Waterloo, ON– On Tuesday, March 15th, MEDA hosted and co-sponsored a virtual event, Social Entrepreneurship, at the Gender Equality and Climate Change Nexus session. This NGO parallel virtual event was a part of the program of parallel or side events happening alongside the 66th United Nations Commission on the Status of Women Forum (CSW66). MEDA’s engaging panel discussion illustrated how women are at the forefront of creating sustainable climate change solutions and outlined what was needed to continue supporting them.
The panel included:
- Happy Amos, founder and Managing Director of Roshan Renewable Technologies Ltd, the first woman-led company to provide affordable and locally made clean cooking and lighting products and services for households across Nigeria.
- Yelfign Ayenew, Gender Specialist with MEDA’s EMERTA project in Ethiopia, which works to ensure women’s empowerment and gender equality in agricultural and gemstone value chains in the Amhara region.
- Sylvia Herzog, Director of The Charcoal Project (TCP) , a US-based non-profit focused on finding solutions to unsustainable production and consumption of wood fuels worldwide.
- Dr. Dan Sweeney, lead researcher and lecturer for the Biomass Fuel & Cookstoves Group at MIT D-Lab, which supports research, development and manufacturing of innovative household energy technologies with community partners, including many women entrepreneurs.
Leanne Baumung, one of MEDA’s Technical Specialists in Gender Equality and Social Inclusion (GESI), was the event’s moderator.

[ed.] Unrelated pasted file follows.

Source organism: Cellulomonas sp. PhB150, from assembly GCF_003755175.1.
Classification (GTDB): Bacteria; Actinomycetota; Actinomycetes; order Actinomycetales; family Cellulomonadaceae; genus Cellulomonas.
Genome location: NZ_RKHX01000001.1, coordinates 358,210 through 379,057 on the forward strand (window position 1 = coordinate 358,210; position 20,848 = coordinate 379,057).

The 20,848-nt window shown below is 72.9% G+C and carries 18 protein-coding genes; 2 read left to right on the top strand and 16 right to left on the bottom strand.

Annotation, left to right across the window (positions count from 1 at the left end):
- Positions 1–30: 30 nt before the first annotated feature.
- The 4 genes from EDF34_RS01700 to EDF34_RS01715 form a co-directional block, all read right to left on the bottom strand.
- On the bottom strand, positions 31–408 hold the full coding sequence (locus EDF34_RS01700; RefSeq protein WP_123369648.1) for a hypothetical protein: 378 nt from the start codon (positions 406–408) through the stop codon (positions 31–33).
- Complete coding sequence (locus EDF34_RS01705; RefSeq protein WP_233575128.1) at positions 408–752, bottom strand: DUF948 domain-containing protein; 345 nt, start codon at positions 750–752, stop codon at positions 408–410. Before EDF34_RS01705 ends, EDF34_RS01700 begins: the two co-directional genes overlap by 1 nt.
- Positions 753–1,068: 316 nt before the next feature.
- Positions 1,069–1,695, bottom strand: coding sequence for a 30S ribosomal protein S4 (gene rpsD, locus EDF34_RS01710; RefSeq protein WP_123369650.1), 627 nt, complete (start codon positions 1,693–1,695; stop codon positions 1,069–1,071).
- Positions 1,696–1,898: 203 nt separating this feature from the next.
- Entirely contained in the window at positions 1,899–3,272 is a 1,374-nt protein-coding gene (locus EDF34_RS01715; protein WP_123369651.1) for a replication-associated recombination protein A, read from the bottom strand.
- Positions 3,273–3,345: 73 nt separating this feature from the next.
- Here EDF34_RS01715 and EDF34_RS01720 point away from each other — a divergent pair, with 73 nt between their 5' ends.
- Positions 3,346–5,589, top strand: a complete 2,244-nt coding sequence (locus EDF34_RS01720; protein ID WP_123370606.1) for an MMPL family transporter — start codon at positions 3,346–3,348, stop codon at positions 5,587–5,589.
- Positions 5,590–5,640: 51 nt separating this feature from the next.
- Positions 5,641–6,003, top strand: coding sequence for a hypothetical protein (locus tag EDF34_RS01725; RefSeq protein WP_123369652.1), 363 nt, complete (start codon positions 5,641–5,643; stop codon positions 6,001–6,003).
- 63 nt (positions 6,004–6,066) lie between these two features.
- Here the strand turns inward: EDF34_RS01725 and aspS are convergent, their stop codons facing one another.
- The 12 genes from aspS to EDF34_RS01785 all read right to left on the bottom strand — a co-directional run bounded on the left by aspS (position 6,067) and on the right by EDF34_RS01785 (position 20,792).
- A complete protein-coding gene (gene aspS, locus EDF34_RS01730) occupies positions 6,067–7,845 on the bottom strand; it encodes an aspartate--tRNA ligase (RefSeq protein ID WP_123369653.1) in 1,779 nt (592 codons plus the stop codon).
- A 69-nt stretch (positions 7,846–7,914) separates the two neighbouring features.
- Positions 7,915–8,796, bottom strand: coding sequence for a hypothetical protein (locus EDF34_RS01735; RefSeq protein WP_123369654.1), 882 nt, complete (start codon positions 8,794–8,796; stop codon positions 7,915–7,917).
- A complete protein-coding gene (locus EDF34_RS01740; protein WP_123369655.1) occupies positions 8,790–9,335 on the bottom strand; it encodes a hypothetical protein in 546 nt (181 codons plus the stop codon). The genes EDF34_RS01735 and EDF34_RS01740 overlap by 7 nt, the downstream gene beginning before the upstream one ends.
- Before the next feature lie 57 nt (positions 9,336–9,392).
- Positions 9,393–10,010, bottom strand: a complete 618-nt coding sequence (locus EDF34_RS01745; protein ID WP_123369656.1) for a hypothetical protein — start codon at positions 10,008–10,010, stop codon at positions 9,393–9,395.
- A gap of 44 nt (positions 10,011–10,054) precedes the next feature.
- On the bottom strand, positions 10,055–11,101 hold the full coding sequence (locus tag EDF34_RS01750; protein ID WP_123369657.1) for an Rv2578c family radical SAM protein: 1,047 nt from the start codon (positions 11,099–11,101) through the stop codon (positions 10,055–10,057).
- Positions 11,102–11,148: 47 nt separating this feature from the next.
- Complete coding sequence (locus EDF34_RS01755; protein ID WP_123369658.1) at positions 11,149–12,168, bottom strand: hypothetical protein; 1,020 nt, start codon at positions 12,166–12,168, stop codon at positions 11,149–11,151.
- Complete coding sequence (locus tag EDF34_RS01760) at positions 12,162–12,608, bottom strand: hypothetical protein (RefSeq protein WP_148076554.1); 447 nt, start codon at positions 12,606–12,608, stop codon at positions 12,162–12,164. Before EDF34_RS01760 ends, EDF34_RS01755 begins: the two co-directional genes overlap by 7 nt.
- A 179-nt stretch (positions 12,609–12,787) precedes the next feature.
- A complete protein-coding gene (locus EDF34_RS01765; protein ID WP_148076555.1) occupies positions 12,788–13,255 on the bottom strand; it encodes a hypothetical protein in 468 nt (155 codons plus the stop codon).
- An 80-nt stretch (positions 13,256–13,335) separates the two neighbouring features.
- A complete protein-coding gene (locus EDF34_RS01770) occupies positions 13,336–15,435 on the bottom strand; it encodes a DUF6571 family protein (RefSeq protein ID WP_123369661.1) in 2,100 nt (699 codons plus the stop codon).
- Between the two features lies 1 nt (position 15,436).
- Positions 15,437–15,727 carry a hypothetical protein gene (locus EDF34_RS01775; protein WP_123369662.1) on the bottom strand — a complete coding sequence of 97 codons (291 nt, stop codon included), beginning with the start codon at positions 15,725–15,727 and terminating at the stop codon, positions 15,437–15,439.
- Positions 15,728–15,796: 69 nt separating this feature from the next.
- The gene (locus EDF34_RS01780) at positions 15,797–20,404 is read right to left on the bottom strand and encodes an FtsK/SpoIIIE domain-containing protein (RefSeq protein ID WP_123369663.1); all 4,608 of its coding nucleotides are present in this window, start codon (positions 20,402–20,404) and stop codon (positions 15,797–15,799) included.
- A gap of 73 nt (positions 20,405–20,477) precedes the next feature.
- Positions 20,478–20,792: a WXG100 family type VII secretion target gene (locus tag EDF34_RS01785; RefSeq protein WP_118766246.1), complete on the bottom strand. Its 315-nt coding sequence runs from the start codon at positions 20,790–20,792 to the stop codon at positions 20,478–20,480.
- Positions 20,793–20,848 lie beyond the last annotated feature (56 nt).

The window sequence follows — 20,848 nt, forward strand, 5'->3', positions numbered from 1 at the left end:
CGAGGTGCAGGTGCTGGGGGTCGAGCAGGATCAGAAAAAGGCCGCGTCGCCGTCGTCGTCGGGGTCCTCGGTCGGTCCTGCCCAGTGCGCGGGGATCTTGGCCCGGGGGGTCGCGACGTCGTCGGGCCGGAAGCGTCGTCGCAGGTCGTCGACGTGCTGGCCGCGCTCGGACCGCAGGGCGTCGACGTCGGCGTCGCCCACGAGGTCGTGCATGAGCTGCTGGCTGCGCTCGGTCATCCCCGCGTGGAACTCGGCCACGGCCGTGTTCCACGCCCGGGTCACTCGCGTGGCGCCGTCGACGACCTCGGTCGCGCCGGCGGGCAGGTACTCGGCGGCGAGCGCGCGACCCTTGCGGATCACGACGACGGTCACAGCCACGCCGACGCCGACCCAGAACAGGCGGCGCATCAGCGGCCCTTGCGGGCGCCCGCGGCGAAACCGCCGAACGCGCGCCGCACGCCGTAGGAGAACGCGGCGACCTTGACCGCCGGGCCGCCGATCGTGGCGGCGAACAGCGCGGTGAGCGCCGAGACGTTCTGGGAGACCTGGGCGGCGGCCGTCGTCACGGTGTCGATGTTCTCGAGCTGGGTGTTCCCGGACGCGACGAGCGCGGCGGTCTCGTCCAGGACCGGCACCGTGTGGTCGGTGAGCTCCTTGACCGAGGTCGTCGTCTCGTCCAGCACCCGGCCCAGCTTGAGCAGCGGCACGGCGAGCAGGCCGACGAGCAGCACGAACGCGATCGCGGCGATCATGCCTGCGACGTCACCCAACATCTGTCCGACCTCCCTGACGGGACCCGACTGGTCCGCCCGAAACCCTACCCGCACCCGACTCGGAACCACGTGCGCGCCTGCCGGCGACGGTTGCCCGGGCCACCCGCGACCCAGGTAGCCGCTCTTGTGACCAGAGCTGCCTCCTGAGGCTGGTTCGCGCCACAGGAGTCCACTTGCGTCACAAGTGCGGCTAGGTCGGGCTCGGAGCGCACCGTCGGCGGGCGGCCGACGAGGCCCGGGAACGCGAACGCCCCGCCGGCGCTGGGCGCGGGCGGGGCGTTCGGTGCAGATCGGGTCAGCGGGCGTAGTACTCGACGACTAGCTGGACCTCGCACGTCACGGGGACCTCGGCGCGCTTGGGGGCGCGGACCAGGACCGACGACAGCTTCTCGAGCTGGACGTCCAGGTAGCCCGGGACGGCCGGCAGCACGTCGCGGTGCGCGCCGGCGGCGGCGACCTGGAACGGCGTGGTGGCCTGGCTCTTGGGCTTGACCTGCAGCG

The CSW enables diverse stakeholders, from civil society, government, and the NGO sector, to convene in New York City for two weeks each year to discuss the present state of gender equality and how each stakeholder can promote women’s rights. This year’s CSW theme was “Achieving gender equality and the empowerment of all women and girls in climate change, environmental and disaster risk reduction policies and programmes.” As MEDA’s event demonstrated, women social entrepreneurs contribute to alleviating the local effects of climate change and building social, environmental, and economic resilience.
Some key takeaways from the event included:
- Charcoal can be both a problem and a solution- it is cleaner burning than wood but it is harmful when unsustainably harvested from trees
- Greater gender equality can reduce demand for charcoal through higher incomes and better education about clean cooking options
- Mentorship is critical and can provide a way for women entrepreneurs to access capital
The event was the first of two parallel events that MEDA participated in, the second being “Women at the forefront of action for climate-resilient food systems” on March 16th, another panel discussion that brought together women working in different parts of the agrifood market system to discuss the role that climate change plays in food systems. Jennifer Denomy, MEDA’s Technical Director, Gender Equality and Social Inclusion, was among the panelists who contributed her insights to the discussion.
MEDA was pleased to share best practices with like-minded professionals in the international development field to strengthen gender equality. This event was fully aligned with our core values and our strategic plan, Towards an Equal World, to create or sustain half a million decent jobs by 2030. MEDA is committed to further providing opportunities to promote gender equality, climate resilience, and sustainable livelihoods.
To watch the video, click below: